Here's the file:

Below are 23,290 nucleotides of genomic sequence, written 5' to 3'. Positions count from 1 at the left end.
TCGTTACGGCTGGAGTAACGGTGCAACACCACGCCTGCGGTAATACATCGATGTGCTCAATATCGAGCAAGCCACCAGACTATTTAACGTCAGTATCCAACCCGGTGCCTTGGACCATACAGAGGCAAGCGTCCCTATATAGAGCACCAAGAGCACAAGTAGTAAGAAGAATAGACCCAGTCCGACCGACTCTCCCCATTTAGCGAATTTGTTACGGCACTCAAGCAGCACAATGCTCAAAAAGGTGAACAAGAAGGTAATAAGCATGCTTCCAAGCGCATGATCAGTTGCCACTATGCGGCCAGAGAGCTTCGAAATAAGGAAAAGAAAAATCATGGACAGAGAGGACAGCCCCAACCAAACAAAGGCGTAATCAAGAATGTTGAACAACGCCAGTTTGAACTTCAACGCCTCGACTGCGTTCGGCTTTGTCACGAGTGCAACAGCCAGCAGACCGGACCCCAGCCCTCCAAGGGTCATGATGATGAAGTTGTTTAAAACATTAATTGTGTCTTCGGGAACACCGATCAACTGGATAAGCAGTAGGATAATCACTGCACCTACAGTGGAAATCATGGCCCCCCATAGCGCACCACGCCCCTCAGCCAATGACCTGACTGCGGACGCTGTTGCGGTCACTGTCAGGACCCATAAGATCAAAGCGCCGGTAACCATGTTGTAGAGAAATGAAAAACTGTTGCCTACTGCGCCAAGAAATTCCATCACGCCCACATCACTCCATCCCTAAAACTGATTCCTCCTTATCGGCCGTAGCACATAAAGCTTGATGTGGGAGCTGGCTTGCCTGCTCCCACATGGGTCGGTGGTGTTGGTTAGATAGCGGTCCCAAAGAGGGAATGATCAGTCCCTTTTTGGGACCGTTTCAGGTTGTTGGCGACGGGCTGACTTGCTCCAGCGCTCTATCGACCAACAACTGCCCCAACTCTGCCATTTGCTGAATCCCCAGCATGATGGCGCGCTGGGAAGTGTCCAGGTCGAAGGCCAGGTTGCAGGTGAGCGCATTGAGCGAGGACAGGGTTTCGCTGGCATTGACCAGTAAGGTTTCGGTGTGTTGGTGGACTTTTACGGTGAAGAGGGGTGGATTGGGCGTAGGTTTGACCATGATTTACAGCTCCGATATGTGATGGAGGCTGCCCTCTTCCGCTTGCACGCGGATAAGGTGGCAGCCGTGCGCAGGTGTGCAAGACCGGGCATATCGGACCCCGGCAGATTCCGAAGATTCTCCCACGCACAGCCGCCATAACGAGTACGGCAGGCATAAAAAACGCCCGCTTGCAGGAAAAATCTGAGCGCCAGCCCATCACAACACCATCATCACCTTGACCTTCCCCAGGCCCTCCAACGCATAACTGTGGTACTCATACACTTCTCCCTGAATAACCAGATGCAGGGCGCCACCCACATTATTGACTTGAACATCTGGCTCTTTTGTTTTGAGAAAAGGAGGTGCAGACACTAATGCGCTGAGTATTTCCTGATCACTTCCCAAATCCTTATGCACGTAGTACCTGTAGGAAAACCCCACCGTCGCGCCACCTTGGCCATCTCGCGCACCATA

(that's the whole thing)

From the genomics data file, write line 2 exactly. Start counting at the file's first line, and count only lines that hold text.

TCGTTACGGCTGGAGTAACGGTGCAACACCACGCCTGCGGTAATACATCGATGTGCTCAATATCGAGCAAGCCACCAGACTATTTAACGTCAGTATCCAACCCGGTGCCTTGGACCATACAGAGGCAAGCGTCCCTATATAGAGCACCAAGAGCACAAGTAGTAAGAAGAATAGACCCAGTCCGACCGACTCTCCCCATTTAGCGAATTTGTTACGGCACTCAAGCAGCACAATGCTCAAAAAGGTGAACAAGAAGGTAATAAGCATGCTTCCAAGCGCATGATCAGTTGCCACTATGCGGCCAGAGAGCTTCGAAATAAGGAAAAGAAAAATCATGGACAGAGAGGACAGCCCCAACCAAACAAAGGCGTAATCAAGAATGTTGAACAACGCCAGTTTGAACTTCAACGCCTCGACTGCGTTCGGCTTTGTCACGAGTGCAACAGCCAGCAGACCGGACCCCAGCCCTCCAAGGGTCATGATGATGAAGTTGTTTAAAACATTAATTGTGTCTTCGGGAACACCGATCAACTGGATAAGCAGTAGGATAATCACTGCACCTACAGTGGAAATCATGGCCCCCCATAGCGCACCACGCCCCTCAGCCAATGACCTGACTGCGGACGCTGTTGCGGTCACTGTCAGGACCCATAAGATCAAAGCGCCGGTAACCATGTTGTAGAGAAATGAAAAACTGTTGCCTACTGCGCCAAGAAATTCCATCACGCCCACATCACTCCATCCCTAAAACTGATTCCTCCTTATCGGCCGTAGCACATAAAGCTTGATGTGGGAGCTGGCTTGCCTGCTCCCACATGGGTCGGTGGTGTTGGTTAGATAGCGGTCCCAAAGAGGGAATGATCAGTCCCTTTTTGGGACCGTTTCAGGTTGTTGGCGACGGGCTGACTTGCTCCAGCGCTCTATCGACCAACAACTGCCCCAACTCTGCCATTTGCTGAATCCCCAGCATGATGGCGCGCTGGGAAGTGTCCAGGTCGAAGGCCAGGTTGCAGGTGAGCGCATTGAGCGAGGACAGGGTTTCGCTGGCATTGACCAGTAAGGTTTCGGTGTGTTGGTGGACTTTTACGGTGAAGAGGGGTGGATTGGGCGTAGGTTTGACCATGATTTACAGCTCCGATATGTGATGGAGGCTGCCCTCTTCCGCTTGCACGCGGATAAGGTGGCAGCCGTGCGCAGGTGTGCAAGACCGGGCATATCGGACCCCGGCAGATTCCGAAGATTCTCCCACGCACAGCCGCCATAACGAGTACGGCAGGCATAAAAAACGCCCGCTTGCAGGAAAAATCTGAGCGCCAGCCCATCACAACACCATCATCACCTTGACCTTCCCCAGGCCCTCCAACGCATAACTGTGGTACTCATACACTTCTCCCTGAATAACCAGATGCAGGGCGCCACCCACATTATTGACTTGAACATCTGGCTCTTTTGTTTTGAGAAAAGGAGGTGCAGACACTAATGCGCTGAGTATTTCCTGATCACTTCCCAAATCCTTATGCACGTAGTACCTGTAGGAAAACCCCACCGTCGCGCCACCTTGGCCATCTCGCGCACCATA